P.S. A note to the person complaining that none of the main Allied characters getting killed in the movie: Since the film recreates the real-life experiences of soldiers on June 6, 1944 - as told in hundreds of interviews after the war to journalist-author Cornelius Ryan - it stands to reason that every single one of the interviewees obviously - obviously! - survived Operation Overlord (and, indeed, the war). And if one observes closely, none of the characters played by the major German actors is actually killed either, and that for the same obvious reason.
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5.0 out of 5 stars Not Saving Private Ryan - but it wasn't supposed to be, Aug. 9 1999
By A Customer
This review is from: Longest Day, the (VHS Tape)
This is not Saving Private Ryan. And those who compare it to that movie are comparing apples to oranges. This movie tells the story of the Normandy invasion - not the human side of war - and was made 35 years before SPR. It was purposely filmed in b&w to give the movie a documentary style. TLD is truly a classic and accurately portrays the great scale, importance, and desperation of the entire invasion from both sides. If you want to better understand D-Day or SPR then you should see this movie. If you just want to see people get blown away then see an Arnie flik.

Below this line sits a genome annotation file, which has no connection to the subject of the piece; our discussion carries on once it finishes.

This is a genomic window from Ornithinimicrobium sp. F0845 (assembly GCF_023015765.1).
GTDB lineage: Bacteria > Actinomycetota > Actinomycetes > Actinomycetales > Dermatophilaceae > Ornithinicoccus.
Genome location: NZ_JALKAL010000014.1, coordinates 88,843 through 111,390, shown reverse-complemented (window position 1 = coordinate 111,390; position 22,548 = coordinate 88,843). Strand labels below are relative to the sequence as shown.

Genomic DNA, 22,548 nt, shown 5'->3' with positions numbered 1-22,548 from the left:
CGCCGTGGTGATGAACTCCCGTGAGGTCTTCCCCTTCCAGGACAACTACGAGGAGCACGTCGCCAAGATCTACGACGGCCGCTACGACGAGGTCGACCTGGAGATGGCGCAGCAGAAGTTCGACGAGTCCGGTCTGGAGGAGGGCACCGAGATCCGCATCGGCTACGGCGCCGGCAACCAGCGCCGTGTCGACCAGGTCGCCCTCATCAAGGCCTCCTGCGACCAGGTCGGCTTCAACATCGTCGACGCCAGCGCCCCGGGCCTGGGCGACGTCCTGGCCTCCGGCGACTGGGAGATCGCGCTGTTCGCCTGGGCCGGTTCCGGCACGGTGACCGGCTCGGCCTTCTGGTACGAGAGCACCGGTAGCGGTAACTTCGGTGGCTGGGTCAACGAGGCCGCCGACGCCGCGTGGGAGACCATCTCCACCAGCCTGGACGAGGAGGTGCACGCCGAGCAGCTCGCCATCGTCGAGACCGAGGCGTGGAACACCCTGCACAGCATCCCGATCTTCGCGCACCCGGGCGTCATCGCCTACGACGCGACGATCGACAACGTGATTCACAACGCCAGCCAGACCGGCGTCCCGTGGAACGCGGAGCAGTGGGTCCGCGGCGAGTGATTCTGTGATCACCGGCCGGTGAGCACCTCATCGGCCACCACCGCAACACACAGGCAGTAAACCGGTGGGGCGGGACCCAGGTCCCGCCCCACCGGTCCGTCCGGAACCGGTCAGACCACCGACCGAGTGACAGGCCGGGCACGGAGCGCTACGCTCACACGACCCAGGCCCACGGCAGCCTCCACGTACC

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3.0 out of 5 stars Lotsa stars do not rate five!!!, July 21 1999
By A Customer
World War II as a football game (C'mon boys, let's go!). Sure, it's loaded with big names, but most of them just make hammy cameos, if not truly abhorrent performances (John Wayne, Sean Connery, Richard Beymer and the guy who keeps hearing "Hold until relieved!"). The French act better, but they get to wear those silly berets. No one dies bloody and many deliver long corny speeches that after a while you start rooting for the Germans! Made in 1963, it's "look-son-look-what- daddy-did-in- the-war!" kind of movie that, personally, I don't buy. Neither should you.
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5.0 out of 5 stars A D-Day compendium,using true vignettes rather than fiction., June 23 1999
By 
pcigane@ibm.net (San Mateo, California) - See all my reviews